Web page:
The new log flume ride. Photo Credit: NYCEDC
Luna Park, home of the Coney Island Cyclone and Steeplechase, will welcome three new attractions–a ropes course, a log flume ride and a roller coaster–next year. The iconic seaside amusement park has turned to the public to name the new additions, which are set to open in 2020, AM New York reports.
Taking names, this way
Rendering of Athena North courtesy of Marvel Architects
A lottery opened this week for 114 mixed-income units at buildings that border the neighborhoods of Clinton Hill and Prospect Heights in Brooklyn. The newly constructed buildings are located at 909 Atlantic Avenue and 1043 Fulton Street, dubbed Athena South and Athena North, respectively. The affordable housing comes as part of the Hudson Companies’ redevelopment of the Brooklyn Heights branch of the Brooklyn Public Library, which sits in the developer’s new 38-story tower, One Clinton. Qualifying New Yorkers earning 60, 80, and 130 percent of the area median income can apply for the units, ranging from a $896/month studios to $2,952/month three-bedrooms.
Find out if you qualify
Photo credit: Michael Weinstein courtesy of Compass.
This 2,000-square-foot condominium at 42 Tiffany Place in Cobble Hill, asking $1.85 million, is surrounded by over 1,000 square feet of private outdoor space. Windows and glass doors all around open onto multiple decks and gardens for indoor/outdoor living on the main level. On the lower level–where the bedrooms are–lots of windows keep things bright. An extra perk: There is a shuttle to take residents to the Borough Hall subway station, included in the common charges.
Tour the duplex
Rendering of Teresita Fernández’s Paradise Parados courtesy of Brooklyn Academy of Music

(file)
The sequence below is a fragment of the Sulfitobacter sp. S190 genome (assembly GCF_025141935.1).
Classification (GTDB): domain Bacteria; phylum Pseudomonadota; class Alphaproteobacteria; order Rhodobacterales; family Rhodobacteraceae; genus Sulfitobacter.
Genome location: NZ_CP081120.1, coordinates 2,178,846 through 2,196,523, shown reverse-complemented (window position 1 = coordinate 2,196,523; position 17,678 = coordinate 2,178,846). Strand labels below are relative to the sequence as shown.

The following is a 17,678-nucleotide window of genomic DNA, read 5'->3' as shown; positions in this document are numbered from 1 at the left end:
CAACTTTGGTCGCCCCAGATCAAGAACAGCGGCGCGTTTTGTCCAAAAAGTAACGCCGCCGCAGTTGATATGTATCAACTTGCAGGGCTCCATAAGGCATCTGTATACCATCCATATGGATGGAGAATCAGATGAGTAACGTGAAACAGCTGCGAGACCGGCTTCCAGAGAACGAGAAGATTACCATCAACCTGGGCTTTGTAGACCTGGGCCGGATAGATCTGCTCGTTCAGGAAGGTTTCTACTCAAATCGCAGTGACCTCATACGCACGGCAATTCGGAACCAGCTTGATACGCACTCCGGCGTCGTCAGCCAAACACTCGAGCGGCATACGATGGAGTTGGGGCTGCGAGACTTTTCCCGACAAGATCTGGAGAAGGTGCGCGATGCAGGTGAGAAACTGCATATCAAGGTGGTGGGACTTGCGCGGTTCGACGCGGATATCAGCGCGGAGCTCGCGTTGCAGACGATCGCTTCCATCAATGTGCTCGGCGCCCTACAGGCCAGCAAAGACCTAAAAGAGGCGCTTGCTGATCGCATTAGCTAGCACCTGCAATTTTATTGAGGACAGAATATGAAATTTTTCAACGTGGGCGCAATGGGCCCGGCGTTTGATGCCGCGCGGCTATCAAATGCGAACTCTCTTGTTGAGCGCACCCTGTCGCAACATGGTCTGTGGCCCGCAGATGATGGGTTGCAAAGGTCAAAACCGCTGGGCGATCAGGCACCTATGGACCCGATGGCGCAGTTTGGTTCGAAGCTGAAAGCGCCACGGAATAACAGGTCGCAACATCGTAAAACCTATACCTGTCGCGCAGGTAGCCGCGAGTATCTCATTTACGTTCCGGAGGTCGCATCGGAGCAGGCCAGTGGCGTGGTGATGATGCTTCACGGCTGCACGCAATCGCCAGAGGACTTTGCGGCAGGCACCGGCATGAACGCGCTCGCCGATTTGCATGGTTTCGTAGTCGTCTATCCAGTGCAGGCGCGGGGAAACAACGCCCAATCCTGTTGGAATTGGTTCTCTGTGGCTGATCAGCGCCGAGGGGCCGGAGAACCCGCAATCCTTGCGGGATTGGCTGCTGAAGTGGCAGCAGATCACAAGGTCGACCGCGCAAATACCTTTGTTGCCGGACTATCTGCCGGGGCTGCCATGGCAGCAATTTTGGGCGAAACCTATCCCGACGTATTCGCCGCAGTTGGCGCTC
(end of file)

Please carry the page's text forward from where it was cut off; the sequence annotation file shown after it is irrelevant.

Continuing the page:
BAM will soon be adding a series of site-specific public artworks to its Fort Greene campus. Brooklyn-based artists Teresita Fernández and Hank Willis Thomas have been commissioned to create new works for BAM, and Leo Villareal—whose LED light installation “Stars” can already be seen illuminating the arched façade windows of BAM’s Peter Jay Sharp Building—will create two new works. One additional artist will be commissioned in the near future.
Our series “My sqft” checks out the homes of New Yorkers across all the boroughs. Our latest interior adventure brings us to the Greenpoint apartment of musician-couple Sara McDonald and Amit Peled. Want to see your home featured here? Get in touch!
Growing up in a military family that moved almost every year, Sara McDonald tried to feel settled in each new city by furnishing her room with framed photos and special pillows. “I would always spend a ton of time organizing and decorating my room even though I knew it wasn’t permanent,” she told us. “I just wanted to feel at home where we lived.” In her Greenpoint apartment she shares with boyfriend Amit Peled, Sara has been able to do just that, styling her place exactly how she wants with Craigslist finds and unique mementos from abroad.